The country's foreign ministry said in a statement on Tuesday that South Korea will continue to strengthen cooperation with the international community to ensure that the resolutions "are thoroughly implemented".
"North Korea should accept the strict warning from the international community that continued provocations only deepen the diplomatic isolation and economic pressure," the ministry said.
On Monday, the 15-member council - which does not include South Korea - adopted a US-drafted resolution imposing fresh punishing measures against North Korea following its sixth and largest nuclear test on September 3.
The council voted 15-0 for a ban on textile exports and restriction of shipments of oil products to North Korea.
Shinzo Abe, Japan's prime minister, also welcomed the move, describing it as "a remarkably tough sanctions resolution".
"It is important to put an unprecedented level of pressure on North Korea to make it change its policies," Abe said. Japan is a member of the council.
On Tuesday, North Korea lashed out at the UNSC, describing the sanctions as "vicious" and condemning the move in "the strongest terms".
"Yesterday the Washington regime fabricated the most vicious sanctions resolution," Pyongyang's ambassador in Geneva told the UN Conference on Disarmament in the first North Korean reaction to Monday's unanimous vote.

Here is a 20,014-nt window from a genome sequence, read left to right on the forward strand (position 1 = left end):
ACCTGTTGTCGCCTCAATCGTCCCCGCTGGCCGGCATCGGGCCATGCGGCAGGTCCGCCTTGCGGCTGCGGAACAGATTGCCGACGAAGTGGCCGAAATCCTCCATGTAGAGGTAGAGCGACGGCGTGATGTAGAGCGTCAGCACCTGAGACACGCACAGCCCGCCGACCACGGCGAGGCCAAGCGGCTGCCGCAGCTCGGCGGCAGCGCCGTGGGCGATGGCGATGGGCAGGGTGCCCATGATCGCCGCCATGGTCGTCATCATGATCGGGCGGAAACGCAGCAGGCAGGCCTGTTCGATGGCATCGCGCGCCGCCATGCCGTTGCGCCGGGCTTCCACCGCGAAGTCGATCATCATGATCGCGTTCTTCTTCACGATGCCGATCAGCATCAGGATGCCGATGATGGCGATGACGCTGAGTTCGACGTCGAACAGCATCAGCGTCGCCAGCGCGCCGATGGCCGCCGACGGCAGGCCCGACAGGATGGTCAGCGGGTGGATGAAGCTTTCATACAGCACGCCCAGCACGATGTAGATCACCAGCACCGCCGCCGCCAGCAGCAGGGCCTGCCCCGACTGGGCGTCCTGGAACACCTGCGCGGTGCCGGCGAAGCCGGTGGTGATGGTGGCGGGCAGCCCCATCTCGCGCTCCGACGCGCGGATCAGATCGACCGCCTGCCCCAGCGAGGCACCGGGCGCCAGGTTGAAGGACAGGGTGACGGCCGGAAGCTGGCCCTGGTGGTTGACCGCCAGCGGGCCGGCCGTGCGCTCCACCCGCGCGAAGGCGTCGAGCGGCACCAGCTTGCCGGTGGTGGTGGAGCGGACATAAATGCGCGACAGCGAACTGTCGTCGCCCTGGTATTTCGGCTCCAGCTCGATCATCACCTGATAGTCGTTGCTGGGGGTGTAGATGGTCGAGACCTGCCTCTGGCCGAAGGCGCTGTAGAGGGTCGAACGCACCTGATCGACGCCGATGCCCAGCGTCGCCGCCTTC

Though the resolution was backed unanimously, the final document was a watered-down version of the original US proposal following pressure from China and Russia.
Al Jazeera's James Bays, reporting from the UN in New York City, said that both China and Russia "made it very clear that they don't believe everything is being done that should be done".
He said that both countries "believe there are other things that have to happen, including some that the Trump administration won't like".
China has held the position that stronger sanctions would not be helpful in halting North Korea's nuclear programme.
A Chinese state media editorial on Tuesday said the US should stop isolating North Korea and return to the table for talks.
"The ultimate goal of these moves should be to bring the country back to the negotiating table so that all sides concerned can sit together and settle the terms that can actually freeze or terminate DPRK's [Democratic People's Republic of Korea] nuclear plans, and ensure a lasting and sustainable peace in the region," the Xinhua news agency editorial said.
Since Kim Jong-un's ascendancy in December 2011, North Korea has accelerated its missile development programme.
Source: Al Jazeera and news agencies